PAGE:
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ERIC Number: ED551624
Record Type: Non-Journal
Publication Date: 2012
Pages: 203
Abstractor: As Provided
Reference Count: N/A
ISBN: 978-1-2678-3010-4
Cognitive Processing Profiles of School-Age Children Who Meet Low-Achievement, IQ-Discrepancy, or Dual Criteria for Underachievement in Oral Reading Accuracy
Van Santen, Frank W.
ProQuest LLC, Ph.D. Dissertation, Northwestern University
The purpose of this study was to compare the cognitive processing profiles of school-age children (ages 7 to 17) who met criteria for underachievement in oral reading accuracy based on three different methods: 1) use of a regression-based IQ-achievement discrepancy only (REGonly), 2) use of a low-achievement cutoff only (LAonly), and 3) use of a dual-discrepancy method requiring children to meet both IQ-achievement and low-achievement criteria (DUAL). Children who were normally achieving (NA) were also included in this study. Thus, four groups of children were compared. For the purposes of this study, a reading accuracy composite was created that included measures of single word reading, nonword reading, and contextual reading accuracy. In order to determine whether there are differences between the children identified as underachieving using these methods, the standardized IQ, reading, and cognitive processing test scores of over three hundred children evaluated at the Northwestern University Speech, Language, and Learning Clinic were reviewed. Cognitive processing tests included measures of processes directly related to reading (i.e., phonological awareness (PA), rapid automatic naming (RAN)), and processes indirectly related to reading (i.e., auditory memory (AM), and visual processing speed (VPS)). Of the four groups, results indicated that children who have a DUAL discrepancy demonstrated below average oral reading accuracy and processing in areas directly related to reading (PA, RAN) that were significantly weaker than their indirectly related processing (AM, VPS). In other words, they demonstrated deficits specifically related to reading while other processes were intact. Their overall processing profiles were also significantly different from the NA children, who demonstrated average range reading and similar direct and indirect processing. The REGonly children also had average range reading but had a processing profile that was similar to the DUAL group. The LAonly children had below average reading and a processing profile that was similar to, but weaker than that of the NA children. These results suggest that the use of a combined low-achievement criterion and a regression-based IQ-achievement discrepancy will identify children whose reading is significantly weaker than NA children and who have cognitive processing weaknesses that are specific to reading. [The dissertation citations contained here are published with the permission of ProQuest LLC. Further reproduction is prohibited without permission. Copies of dissertations may be obtained by Telephone (800) 1-800-521-0600. Web page:]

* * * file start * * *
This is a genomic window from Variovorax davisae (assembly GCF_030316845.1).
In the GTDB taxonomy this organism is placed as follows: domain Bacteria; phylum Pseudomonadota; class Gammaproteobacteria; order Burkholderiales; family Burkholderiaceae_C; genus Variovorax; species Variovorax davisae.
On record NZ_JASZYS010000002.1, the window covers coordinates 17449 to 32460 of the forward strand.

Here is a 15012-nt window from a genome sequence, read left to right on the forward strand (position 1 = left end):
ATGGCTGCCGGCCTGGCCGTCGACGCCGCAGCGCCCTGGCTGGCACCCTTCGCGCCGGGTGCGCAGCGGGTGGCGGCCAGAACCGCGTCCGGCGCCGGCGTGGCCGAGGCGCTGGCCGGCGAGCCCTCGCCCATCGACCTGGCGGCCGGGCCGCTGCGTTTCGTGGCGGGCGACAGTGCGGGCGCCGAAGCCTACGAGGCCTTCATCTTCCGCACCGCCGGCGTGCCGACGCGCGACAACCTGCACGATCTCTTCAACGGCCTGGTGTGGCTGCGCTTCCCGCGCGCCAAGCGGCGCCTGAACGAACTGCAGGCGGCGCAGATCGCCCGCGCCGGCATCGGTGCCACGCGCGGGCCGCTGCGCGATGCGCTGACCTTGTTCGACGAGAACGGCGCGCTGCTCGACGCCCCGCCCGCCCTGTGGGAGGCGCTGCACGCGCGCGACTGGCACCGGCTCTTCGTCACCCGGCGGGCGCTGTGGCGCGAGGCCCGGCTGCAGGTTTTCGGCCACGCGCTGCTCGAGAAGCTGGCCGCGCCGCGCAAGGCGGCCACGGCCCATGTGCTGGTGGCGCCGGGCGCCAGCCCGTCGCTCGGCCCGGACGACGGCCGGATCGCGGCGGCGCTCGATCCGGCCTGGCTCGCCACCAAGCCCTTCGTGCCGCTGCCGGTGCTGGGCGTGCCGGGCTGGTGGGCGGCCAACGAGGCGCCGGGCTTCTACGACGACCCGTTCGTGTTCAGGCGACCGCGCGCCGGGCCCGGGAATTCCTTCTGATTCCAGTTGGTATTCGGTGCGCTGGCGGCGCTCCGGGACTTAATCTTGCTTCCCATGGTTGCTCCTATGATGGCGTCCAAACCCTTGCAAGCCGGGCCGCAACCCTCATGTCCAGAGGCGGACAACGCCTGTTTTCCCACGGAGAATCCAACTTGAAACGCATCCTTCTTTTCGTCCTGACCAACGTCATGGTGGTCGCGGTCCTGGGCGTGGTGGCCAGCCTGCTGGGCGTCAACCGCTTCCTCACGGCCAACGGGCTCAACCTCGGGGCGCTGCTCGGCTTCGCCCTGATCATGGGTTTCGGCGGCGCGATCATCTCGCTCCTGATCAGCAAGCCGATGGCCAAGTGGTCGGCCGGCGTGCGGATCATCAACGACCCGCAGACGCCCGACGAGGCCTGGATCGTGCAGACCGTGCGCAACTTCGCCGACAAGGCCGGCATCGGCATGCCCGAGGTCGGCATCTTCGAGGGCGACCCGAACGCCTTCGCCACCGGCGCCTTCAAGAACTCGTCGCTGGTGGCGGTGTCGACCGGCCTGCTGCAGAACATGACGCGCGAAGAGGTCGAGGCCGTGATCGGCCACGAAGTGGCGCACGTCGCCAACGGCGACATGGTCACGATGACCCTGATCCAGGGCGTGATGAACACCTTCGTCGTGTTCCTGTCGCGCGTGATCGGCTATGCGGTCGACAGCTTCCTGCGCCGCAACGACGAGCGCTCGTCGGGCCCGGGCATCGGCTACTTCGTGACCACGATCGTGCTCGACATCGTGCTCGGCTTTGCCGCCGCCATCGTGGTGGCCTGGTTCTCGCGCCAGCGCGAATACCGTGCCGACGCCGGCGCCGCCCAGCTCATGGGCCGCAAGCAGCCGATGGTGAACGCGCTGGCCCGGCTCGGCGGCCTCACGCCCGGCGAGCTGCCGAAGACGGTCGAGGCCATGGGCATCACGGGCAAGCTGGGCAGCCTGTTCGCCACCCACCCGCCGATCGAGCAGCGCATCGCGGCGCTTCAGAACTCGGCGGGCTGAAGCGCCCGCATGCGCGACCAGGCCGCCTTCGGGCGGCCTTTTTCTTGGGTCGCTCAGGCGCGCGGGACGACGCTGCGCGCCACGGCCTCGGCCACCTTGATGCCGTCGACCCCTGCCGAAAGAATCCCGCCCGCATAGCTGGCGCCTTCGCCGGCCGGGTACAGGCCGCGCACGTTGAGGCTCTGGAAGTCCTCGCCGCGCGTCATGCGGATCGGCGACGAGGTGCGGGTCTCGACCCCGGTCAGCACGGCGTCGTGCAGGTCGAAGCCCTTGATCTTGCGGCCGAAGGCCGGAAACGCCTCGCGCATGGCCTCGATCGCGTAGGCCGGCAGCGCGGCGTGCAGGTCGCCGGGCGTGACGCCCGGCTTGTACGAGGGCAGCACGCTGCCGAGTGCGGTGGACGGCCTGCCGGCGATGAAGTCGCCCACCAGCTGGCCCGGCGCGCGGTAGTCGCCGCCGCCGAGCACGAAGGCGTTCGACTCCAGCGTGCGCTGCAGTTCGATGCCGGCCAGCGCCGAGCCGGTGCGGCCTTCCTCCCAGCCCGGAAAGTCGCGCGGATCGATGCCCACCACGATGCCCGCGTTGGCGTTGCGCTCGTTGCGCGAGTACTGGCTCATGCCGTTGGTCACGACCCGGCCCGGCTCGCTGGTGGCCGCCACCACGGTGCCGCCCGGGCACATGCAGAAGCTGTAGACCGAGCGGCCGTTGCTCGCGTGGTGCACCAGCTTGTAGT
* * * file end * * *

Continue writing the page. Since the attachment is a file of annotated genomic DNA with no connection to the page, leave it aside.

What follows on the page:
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Publication Type: Dissertations/Theses - Doctoral Dissertations
Education Level: N/A
Audience: N/A
Language: English
Sponsor: N/A
Authoring Institution: N/A
Identifiers - Location: Illinois